When Nick Wainwright, 71, a grandfather from Hayling Island in Hampshire, started acting differently in January 2021, doctors attributed it to depression after his son died in March 2020.
Three days later Nick’s symptoms worsened and he lost the ability to walk and his worried wife, Janet, 70, a part-time receptionist at a medical practice, took him to Queen Elizabeth Hospital in Cosham and a CT scan showed growth on Nick. brain.
Days later, a full body scan revealed the devastating news that the cancer was more advanced and further lesions were discovered on his brain, as well as his liver and lungs.
Nick’s daughter Ali Houghton, 46, a financial assistant at AF Blakemore and Son in Wolverhampton, said: “When dad called us with the terrible news I knew it was not good.
“Before he went to the hospital, it was as if he was dying before our eyes.”
A biopsy of his main brain tumor dubbed “Donald Lump” revealed that Nick had brain metastases which often originate outside the central nervous system near the brain and spinal cord.
Ali added: “So many times we were told they could cure it, then they couldn’t, then we were told they could treat cancer, then we were told they couldn’t. , we felt very frustrated.”
Nick had five consecutive days of intensive radiotherapy, but in May an MRI revealed further growths on his liver, lungs and brain.
He returned home to be with his family and died on October 31, 202, just ten months after being diagnosed.
Ali said, “You don’t know what people are going through until it happens to the people closest to you, dad fought so hard.”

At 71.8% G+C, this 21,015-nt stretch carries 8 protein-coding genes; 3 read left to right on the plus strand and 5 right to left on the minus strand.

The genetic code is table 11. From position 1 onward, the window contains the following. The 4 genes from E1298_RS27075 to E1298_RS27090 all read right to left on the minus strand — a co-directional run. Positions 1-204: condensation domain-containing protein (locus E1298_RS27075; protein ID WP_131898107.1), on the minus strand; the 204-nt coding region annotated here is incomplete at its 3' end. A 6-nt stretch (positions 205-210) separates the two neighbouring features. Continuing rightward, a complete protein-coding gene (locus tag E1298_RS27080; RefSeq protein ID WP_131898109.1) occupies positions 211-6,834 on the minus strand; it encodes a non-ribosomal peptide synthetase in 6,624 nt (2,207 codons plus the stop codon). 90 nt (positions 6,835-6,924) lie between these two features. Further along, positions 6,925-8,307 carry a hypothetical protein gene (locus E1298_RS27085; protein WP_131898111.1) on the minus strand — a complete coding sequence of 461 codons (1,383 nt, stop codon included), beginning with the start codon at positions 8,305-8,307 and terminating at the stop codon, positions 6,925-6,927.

Determined to use her grief to support other families, Ali and her colleagues at AF Blakemore and Son participated in a three-day fundraiser as part of Brain Tumor Research’s Wear A Hat Day on March 25.
Ali said: “When I found out that brain cancer received so little government funding, I felt compelled to do something.
“If our fundraising and awareness can help at least one family, it will help to know that Dad did not die in vain.”
More than 15 AF Blakemore finance employees helped organize a host of fundraising activities including a bake sale, candy store, raffle, raffle and sponsored leg wax.
The group’s efforts raised around £1050, with more money to come and to be matched by Blakemore.
Now in its 13th year, Wear A Hat Day has raised over £2million for brain tumor research to help fund the fight against the disease.
Mel Tiley, community development manager at Brain Tumor Research, said: “We’re sorry to hear about Nick.
“We are grateful to Ali and family for sharing Nick’s story and for participating in Wear A Hat Day to help us find a cure for this terrible disease.
“Nick’s diagnosis reminds us that brain tumors are blind and can strike anyone at any time.”
Brain Tumor Research funds sustainable research at dedicated centers in the UK.
He also campaigns for the government and major cancer charities to invest more in brain tumor research to speed up new treatments for patients and ultimately find a cure.
The charity is driving the call for a national annual spend of £35million to improve survival rates and patient outcomes in line with other cancers such as breast cancer and leukemia and is also campaigning for greater drug reuse.